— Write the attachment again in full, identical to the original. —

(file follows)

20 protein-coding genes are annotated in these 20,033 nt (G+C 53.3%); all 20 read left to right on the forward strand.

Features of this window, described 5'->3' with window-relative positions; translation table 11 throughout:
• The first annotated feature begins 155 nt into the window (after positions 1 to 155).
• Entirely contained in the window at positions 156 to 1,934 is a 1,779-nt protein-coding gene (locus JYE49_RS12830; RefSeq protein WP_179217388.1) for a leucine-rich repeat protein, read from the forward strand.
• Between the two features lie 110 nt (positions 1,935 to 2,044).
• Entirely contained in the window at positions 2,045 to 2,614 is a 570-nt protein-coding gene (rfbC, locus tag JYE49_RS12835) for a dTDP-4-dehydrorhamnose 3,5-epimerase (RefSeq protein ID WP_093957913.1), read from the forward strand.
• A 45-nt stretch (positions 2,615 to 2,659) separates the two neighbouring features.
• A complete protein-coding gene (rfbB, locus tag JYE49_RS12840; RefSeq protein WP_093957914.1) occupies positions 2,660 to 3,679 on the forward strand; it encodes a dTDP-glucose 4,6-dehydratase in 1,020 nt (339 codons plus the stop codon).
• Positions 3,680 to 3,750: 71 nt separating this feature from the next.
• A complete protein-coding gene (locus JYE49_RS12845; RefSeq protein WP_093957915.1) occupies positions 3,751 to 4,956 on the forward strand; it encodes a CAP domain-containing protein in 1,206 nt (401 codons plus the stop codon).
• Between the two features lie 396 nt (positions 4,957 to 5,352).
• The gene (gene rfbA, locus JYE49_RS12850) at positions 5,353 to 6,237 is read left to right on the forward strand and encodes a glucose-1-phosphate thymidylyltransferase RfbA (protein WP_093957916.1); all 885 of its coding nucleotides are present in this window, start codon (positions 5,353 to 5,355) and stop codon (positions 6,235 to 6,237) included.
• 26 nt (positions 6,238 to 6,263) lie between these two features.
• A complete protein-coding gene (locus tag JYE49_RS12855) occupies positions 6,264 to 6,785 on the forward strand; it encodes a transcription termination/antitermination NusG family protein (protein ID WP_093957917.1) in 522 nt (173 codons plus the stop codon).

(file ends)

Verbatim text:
20 protein-coding genes are annotated in these 20,033 nt (G+C 53.3%); all 20 read left to right on the forward strand.

Features of this window, described 5'->3' with window-relative positions; translation table 11 throughout:
• The first annotated feature begins 155 nt into the window (after positions 1 to 155).
• Entirely contained in the window at positions 156 to 1,934 is a 1,779-nt protein-coding gene (locus JYE49_RS12830; RefSeq protein WP_179217388.1) for a leucine-rich repeat protein, read from the forward strand.
• Between the two features lie 110 nt (positions 1,935 to 2,044).
• Entirely contained in the window at positions 2,045 to 2,614 is a 570-nt protein-coding gene (rfbC, locus tag JYE49_RS12835) for a dTDP-4-dehydrorhamnose 3,5-epimerase (RefSeq protein ID WP_093957913.1), read from the forward strand.
• A 45-nt stretch (positions 2,615 to 2,659) separates the two neighbouring features.
• A complete protein-coding gene (rfbB, locus tag JYE49_RS12840; RefSeq protein WP_093957914.1) occupies positions 2,660 to 3,679 on the forward strand; it encodes a dTDP-glucose 4,6-dehydratase in 1,020 nt (339 codons plus the stop codon).
• Positions 3,680 to 3,750: 71 nt separating this feature from the next.
• A complete protein-coding gene (locus JYE49_RS12845; RefSeq protein WP_093957915.1) occupies positions 3,751 to 4,956 on the forward strand; it encodes a CAP domain-containing protein in 1,206 nt (401 codons plus the stop codon).
• Between the two features lie 396 nt (positions 4,957 to 5,352).
• The gene (gene rfbA, locus JYE49_RS12850) at positions 5,353 to 6,237 is read left to right on the forward strand and encodes a glucose-1-phosphate thymidylyltransferase RfbA (protein WP_093957916.1); all 885 of its coding nucleotides are present in this window, start codon (positions 5,353 to 5,355) and stop codon (positions 6,235 to 6,237) included.
• 26 nt (positions 6,238 to 6,263) lie between these two features.
• A complete protein-coding gene (locus tag JYE49_RS12855) occupies positions 6,264 to 6,785 on the forward strand; it encodes a transcription termination/antitermination NusG family protein (protein ID WP_093957917.1) in 522 nt (173 codons plus the stop codon).